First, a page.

Author ORCID Identifier
Year of Publication
Master of Science (MS)
Agriculture, Food and Environment
Plant and Soil Sciences
Dr. Samuel Ray Smith
Botanical composition of pastures has been measured with numerous methods over the last century, but there have been limited direct comparisons between methods. The objective of this study was to compare botanical composition methods, to determine the most accurate and efficient method, and to access pasture composition change over time. Six farms with two pastures each were monitored across the state of Kentucky. Sampling occurred fall 2020 through fall 2022, three times a year using the following methods: step point, visual estimation, occupancy grid, and point quadrat (used as a reference method). The occupancy grid showed the highest similarity to the point quadrat method, was less prone to over and under-estimation, and had the highest correlation coefficient, 0.87 to 0.99 across all species. The correlation across species between the point quadrat and visual estimation was 0.75 to 0.98 and 0.40 to 0.90 with the step point method. Monitoring of species change over time showed an expected shift from C3 to C4 species during the warmer months of the growing season, but this shift was most dramatic under drought conditions and overgrazing. Drought conditions caused a significant (p = < 0.05) increase in C4 species during the final two sampling periods. These conditions confounded with less-than-ideal management strategies caused estimated dry matter yield to decline over the study period. In conclusion, occupancy grid was most similar to point quadrat method and was the most efficient method of botanical analysis. C3 and C4 species change over time was most affected by climate and pasture management.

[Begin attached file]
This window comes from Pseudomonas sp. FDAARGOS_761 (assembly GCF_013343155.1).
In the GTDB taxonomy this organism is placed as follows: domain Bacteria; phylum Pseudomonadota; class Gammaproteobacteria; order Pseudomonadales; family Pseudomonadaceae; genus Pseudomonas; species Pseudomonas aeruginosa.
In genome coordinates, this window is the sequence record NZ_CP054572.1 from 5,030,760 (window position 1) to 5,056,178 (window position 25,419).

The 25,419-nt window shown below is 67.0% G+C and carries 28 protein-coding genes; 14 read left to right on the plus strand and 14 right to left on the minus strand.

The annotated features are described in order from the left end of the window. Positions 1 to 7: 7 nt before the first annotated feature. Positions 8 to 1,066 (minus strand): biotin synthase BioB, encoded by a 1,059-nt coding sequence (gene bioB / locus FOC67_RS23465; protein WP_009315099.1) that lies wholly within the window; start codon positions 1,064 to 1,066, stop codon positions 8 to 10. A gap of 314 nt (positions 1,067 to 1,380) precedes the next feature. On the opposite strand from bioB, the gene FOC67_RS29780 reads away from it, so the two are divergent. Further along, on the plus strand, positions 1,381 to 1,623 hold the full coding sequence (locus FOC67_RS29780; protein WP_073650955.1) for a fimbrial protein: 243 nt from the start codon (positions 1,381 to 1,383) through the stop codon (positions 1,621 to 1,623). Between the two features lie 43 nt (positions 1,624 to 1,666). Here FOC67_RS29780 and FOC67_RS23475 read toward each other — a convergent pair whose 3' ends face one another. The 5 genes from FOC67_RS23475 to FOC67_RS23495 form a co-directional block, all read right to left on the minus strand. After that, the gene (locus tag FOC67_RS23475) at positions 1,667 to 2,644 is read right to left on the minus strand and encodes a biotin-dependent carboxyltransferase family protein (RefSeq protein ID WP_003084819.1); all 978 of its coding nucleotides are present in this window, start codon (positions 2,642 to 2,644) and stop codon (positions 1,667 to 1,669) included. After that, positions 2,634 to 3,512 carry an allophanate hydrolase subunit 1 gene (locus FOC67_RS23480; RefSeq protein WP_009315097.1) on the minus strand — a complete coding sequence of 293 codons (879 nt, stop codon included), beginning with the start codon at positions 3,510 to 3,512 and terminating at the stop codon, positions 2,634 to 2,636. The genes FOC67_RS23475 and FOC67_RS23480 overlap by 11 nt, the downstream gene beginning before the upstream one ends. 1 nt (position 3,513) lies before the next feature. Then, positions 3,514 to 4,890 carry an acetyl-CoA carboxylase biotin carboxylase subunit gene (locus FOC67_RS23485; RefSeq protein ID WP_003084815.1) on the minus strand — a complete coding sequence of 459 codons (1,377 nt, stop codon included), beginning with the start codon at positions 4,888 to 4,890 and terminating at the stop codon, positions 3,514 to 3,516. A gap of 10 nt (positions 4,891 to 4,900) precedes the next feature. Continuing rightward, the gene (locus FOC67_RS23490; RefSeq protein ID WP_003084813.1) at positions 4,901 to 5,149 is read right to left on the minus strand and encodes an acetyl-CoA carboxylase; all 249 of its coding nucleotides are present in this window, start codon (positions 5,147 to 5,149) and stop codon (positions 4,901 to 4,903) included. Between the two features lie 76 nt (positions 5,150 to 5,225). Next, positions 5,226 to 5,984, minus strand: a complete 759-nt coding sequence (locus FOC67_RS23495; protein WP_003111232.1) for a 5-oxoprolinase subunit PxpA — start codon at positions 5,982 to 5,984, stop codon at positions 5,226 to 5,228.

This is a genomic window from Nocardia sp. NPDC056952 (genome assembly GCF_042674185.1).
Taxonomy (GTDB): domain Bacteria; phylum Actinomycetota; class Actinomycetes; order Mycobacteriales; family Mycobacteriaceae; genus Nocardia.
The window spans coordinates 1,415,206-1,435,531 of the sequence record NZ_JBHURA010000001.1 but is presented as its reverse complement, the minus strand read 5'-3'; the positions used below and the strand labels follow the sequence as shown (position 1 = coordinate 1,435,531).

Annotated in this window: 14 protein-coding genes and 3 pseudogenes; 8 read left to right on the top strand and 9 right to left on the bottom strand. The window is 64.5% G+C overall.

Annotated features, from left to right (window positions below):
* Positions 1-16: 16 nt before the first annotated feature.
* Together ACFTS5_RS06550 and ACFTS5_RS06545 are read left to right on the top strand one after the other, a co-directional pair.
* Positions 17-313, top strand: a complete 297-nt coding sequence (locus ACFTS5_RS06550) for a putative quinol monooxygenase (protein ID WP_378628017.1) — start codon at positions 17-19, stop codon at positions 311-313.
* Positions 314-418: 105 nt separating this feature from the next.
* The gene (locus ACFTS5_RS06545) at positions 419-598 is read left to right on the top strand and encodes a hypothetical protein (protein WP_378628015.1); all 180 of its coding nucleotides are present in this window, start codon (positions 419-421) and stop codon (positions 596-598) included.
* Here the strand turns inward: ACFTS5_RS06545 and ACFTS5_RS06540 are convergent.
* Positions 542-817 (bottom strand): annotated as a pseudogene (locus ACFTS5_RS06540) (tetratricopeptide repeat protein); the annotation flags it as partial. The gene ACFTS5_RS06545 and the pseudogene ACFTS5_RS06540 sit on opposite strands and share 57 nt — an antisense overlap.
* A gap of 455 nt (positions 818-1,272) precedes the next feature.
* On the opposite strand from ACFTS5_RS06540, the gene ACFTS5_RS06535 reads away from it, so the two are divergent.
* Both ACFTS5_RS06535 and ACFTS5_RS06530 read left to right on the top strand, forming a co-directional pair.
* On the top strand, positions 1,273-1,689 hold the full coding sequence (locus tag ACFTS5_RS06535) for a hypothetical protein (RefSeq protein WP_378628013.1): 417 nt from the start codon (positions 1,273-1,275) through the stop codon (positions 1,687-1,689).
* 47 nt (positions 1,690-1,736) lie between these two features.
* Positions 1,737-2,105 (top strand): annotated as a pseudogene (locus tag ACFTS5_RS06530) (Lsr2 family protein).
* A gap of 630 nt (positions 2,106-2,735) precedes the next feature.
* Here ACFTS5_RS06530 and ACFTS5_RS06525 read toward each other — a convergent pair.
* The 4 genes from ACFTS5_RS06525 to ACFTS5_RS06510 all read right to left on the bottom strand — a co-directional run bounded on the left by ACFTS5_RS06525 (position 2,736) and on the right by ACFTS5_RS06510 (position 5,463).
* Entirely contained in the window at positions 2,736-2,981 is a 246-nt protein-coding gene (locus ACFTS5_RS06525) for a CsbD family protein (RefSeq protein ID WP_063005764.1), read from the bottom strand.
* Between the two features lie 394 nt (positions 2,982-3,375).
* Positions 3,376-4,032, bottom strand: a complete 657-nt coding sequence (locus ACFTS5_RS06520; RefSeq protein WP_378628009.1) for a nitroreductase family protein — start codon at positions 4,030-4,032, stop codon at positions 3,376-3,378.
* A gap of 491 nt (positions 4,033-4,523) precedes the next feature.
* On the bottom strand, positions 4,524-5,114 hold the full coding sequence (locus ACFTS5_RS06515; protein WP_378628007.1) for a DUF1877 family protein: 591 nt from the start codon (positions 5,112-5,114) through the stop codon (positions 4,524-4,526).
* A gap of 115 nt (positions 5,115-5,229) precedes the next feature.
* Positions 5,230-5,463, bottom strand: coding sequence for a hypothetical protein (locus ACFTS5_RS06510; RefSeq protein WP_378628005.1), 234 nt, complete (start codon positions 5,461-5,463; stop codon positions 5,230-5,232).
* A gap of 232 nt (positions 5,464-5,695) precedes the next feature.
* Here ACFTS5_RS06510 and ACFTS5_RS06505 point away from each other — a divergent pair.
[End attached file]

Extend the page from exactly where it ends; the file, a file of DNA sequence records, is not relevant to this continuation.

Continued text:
Digital Object Identifier (DOI)
This project was funded by a Non-Assistance Cooperative Agreement with the United States Department of Agriculture Agricultural Research Service Food Animal Production Unit, Lexington, KY (2/06/19 215 Dinkins 5042-21000-003-00D)
Gotsick, Echo Elizabeth, "Comparison of Botanical Composition Methods and Change Over Time in Kentucky Pastures" (2023). Theses and Dissertations--Plant and Soil Sciences. 165.